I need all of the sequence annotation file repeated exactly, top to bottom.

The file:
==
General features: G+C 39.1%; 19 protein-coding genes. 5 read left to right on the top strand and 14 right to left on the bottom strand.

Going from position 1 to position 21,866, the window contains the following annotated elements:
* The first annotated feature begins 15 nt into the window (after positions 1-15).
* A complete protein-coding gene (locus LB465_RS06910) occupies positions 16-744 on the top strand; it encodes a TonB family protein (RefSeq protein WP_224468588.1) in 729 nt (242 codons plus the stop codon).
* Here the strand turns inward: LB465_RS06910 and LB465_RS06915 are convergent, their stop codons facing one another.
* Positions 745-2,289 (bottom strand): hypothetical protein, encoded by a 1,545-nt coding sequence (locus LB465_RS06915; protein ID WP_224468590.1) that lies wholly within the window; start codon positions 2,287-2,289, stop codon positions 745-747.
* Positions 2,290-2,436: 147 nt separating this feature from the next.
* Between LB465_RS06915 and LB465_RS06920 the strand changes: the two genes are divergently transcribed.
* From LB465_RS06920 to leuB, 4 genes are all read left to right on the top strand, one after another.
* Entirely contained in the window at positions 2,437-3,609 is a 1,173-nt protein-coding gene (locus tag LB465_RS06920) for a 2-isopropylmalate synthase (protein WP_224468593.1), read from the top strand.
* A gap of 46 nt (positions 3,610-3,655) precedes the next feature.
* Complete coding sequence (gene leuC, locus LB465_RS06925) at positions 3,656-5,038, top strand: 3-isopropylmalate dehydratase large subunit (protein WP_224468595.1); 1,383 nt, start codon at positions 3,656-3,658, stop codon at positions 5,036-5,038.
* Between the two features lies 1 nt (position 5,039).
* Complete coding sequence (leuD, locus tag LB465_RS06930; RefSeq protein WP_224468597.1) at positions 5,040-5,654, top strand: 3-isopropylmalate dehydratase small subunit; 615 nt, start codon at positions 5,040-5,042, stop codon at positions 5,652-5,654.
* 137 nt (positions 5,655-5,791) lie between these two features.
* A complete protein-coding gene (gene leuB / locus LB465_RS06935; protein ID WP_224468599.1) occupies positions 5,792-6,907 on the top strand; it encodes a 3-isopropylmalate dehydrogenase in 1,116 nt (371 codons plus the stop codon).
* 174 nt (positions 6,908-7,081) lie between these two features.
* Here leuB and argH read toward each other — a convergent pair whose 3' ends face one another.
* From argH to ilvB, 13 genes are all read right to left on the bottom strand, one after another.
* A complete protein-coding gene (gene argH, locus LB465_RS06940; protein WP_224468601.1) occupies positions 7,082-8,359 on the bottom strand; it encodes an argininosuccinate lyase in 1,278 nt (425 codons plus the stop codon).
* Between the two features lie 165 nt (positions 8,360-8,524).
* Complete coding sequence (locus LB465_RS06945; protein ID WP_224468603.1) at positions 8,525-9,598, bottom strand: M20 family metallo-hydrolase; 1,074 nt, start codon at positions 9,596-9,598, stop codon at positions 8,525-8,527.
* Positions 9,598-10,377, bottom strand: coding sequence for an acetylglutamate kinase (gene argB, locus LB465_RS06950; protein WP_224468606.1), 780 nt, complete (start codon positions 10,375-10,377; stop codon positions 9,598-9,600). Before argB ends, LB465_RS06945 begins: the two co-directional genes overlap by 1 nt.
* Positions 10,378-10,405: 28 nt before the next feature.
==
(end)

General features: G+C 39.1%; 19 protein-coding genes. 5 read left to right on the top strand and 14 right to left on the bottom strand.

Going from position 1 to position 21,866, the window contains the following annotated elements:
* The first annotated feature begins 15 nt into the window (after positions 1-15).
* A complete protein-coding gene (locus LB465_RS06910) occupies positions 16-744 on the top strand; it encodes a TonB family protein (RefSeq protein WP_224468588.1) in 729 nt (242 codons plus the stop codon).
* Here the strand turns inward: LB465_RS06910 and LB465_RS06915 are convergent, their stop codons facing one another.
* Positions 745-2,289 (bottom strand): hypothetical protein, encoded by a 1,545-nt coding sequence (locus LB465_RS06915; protein ID WP_224468590.1) that lies wholly within the window; start codon positions 2,287-2,289, stop codon positions 745-747.
* Positions 2,290-2,436: 147 nt separating this feature from the next.
* Between LB465_RS06915 and LB465_RS06920 the strand changes: the two genes are divergently transcribed.
* From LB465_RS06920 to leuB, 4 genes are all read left to right on the top strand, one after another.
* Entirely contained in the window at positions 2,437-3,609 is a 1,173-nt protein-coding gene (locus tag LB465_RS06920) for a 2-isopropylmalate synthase (protein WP_224468593.1), read from the top strand.
* A gap of 46 nt (positions 3,610-3,655) precedes the next feature.
* Complete coding sequence (gene leuC, locus LB465_RS06925) at positions 3,656-5,038, top strand: 3-isopropylmalate dehydratase large subunit (protein WP_224468595.1); 1,383 nt, start codon at positions 3,656-3,658, stop codon at positions 5,036-5,038.
* Between the two features lies 1 nt (position 5,039).
* Complete coding sequence (leuD, locus tag LB465_RS06930; RefSeq protein WP_224468597.1) at positions 5,040-5,654, top strand: 3-isopropylmalate dehydratase small subunit; 615 nt, start codon at positions 5,040-5,042, stop codon at positions 5,652-5,654.
* 137 nt (positions 5,655-5,791) lie between these two features.
* A complete protein-coding gene (gene leuB / locus LB465_RS06935; protein ID WP_224468599.1) occupies positions 5,792-6,907 on the top strand; it encodes a 3-isopropylmalate dehydrogenase in 1,116 nt (371 codons plus the stop codon).
* 174 nt (positions 6,908-7,081) lie between these two features.
* Here leuB and argH read toward each other — a convergent pair whose 3' ends face one another.
* From argH to ilvB, 13 genes are all read right to left on the bottom strand, one after another.
* A complete protein-coding gene (gene argH, locus LB465_RS06940; protein WP_224468601.1) occupies positions 7,082-8,359 on the bottom strand; it encodes an argininosuccinate lyase in 1,278 nt (425 codons plus the stop codon).
* Between the two features lie 165 nt (positions 8,360-8,524).
* Complete coding sequence (locus LB465_RS06945; protein ID WP_224468603.1) at positions 8,525-9,598, bottom strand: M20 family metallo-hydrolase; 1,074 nt, start codon at positions 9,596-9,598, stop codon at positions 8,525-8,527.
* Positions 9,598-10,377, bottom strand: coding sequence for an acetylglutamate kinase (gene argB, locus LB465_RS06950; protein WP_224468606.1), 780 nt, complete (start codon positions 10,375-10,377; stop codon positions 9,598-9,600). Before argB ends, LB465_RS06945 begins: the two co-directional genes overlap by 1 nt.
* Positions 10,378-10,405: 28 nt before the next feature.